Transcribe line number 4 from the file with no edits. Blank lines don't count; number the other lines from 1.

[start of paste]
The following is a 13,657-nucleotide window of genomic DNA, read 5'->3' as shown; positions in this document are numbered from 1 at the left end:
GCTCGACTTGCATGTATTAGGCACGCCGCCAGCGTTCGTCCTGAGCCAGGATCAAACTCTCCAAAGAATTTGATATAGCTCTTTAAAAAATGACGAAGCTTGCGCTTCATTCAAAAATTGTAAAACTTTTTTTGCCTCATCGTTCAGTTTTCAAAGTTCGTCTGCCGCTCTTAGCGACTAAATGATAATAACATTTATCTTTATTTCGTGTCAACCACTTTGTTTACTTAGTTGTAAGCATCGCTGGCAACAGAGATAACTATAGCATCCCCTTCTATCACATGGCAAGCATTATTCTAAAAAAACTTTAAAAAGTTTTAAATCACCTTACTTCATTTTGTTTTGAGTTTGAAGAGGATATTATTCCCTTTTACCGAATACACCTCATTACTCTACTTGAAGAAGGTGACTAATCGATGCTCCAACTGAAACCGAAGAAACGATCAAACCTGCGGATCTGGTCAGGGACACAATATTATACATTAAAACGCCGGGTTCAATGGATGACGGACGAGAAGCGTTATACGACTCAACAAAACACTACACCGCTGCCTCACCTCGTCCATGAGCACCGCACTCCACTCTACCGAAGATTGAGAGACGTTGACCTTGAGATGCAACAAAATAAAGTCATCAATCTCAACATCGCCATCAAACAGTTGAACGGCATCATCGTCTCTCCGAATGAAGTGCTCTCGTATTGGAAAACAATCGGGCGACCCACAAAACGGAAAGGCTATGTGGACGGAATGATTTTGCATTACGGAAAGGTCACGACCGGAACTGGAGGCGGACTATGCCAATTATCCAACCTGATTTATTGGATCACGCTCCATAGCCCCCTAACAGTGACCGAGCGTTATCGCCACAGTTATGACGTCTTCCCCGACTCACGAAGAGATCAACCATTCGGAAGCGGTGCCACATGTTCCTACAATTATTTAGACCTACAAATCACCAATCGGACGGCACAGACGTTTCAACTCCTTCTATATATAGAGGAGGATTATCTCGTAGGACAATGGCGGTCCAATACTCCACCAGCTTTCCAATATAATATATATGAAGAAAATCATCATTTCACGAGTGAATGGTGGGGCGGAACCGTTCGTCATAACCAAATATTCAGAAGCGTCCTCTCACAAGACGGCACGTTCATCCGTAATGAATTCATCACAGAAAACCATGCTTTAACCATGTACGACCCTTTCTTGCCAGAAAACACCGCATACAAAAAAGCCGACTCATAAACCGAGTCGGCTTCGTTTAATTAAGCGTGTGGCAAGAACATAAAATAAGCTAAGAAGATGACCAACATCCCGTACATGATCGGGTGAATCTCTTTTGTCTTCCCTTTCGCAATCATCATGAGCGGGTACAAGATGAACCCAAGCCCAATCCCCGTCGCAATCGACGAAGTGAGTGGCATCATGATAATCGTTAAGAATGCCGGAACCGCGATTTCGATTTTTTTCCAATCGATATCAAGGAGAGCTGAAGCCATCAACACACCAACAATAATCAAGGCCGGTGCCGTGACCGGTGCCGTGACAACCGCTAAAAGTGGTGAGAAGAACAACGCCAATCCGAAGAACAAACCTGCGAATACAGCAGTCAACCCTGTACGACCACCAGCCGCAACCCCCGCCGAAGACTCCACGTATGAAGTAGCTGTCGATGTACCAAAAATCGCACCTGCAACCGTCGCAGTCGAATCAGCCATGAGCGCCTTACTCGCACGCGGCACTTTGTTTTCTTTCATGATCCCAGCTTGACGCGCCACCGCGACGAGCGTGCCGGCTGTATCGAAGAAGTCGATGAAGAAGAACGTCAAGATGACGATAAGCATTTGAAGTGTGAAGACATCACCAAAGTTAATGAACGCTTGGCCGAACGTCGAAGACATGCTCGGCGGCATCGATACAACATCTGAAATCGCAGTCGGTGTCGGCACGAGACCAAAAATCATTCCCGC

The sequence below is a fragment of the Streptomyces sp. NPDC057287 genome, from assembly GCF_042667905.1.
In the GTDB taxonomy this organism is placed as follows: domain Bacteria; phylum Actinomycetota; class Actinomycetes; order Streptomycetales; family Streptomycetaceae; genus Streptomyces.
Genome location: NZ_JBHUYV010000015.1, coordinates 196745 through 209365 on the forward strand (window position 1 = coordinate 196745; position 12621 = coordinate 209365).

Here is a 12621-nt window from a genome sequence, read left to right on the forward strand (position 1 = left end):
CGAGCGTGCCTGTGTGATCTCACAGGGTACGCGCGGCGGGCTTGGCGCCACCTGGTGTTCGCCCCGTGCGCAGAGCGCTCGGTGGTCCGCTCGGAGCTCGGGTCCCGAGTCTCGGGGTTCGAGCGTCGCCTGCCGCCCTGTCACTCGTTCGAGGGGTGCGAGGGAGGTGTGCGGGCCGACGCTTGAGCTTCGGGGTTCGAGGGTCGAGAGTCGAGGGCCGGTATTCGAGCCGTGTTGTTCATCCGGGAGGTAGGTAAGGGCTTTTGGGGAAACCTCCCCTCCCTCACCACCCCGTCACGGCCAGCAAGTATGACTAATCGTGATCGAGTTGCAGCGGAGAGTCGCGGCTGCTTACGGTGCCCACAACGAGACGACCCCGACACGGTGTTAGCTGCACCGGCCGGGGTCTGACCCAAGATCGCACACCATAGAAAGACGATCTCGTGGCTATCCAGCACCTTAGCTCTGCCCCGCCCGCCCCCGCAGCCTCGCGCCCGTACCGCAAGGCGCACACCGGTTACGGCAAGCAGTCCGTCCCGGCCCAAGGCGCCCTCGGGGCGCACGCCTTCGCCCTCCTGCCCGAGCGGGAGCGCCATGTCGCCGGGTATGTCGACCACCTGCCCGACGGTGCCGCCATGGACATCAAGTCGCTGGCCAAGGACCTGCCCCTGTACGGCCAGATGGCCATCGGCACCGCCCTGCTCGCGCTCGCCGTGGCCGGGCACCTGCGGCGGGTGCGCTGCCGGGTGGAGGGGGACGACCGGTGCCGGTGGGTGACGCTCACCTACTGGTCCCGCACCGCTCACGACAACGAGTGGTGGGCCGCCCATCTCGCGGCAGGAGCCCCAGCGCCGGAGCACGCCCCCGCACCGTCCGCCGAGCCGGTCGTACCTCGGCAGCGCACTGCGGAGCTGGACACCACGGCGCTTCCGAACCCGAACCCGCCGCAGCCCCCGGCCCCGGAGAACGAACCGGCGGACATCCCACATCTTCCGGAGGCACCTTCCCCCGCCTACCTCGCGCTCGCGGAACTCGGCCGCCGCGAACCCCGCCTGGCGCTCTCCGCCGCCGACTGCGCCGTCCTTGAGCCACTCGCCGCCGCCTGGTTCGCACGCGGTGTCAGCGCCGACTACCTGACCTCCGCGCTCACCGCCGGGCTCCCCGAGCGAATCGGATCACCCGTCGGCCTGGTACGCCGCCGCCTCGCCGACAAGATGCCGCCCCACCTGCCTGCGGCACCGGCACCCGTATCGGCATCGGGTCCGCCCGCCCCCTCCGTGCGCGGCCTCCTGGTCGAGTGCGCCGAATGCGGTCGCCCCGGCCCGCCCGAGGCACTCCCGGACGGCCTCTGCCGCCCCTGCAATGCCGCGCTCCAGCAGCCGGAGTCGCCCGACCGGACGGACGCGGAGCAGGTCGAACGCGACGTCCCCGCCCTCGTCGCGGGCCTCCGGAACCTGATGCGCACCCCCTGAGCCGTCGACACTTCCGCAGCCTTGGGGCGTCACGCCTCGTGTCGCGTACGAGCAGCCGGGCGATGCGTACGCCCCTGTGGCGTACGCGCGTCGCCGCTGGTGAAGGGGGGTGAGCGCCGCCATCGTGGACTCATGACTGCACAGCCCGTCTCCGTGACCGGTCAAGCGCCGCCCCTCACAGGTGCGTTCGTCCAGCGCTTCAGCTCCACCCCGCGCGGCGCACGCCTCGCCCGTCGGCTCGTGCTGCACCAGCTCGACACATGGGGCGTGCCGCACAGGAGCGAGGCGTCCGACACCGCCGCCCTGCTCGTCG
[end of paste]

In the GTDB taxonomy this organism is placed as follows: domain Bacteria; phylum Actinomycetota; class Actinomycetes; order Streptomycetales; family Streptomycetaceae; genus Streptomyces.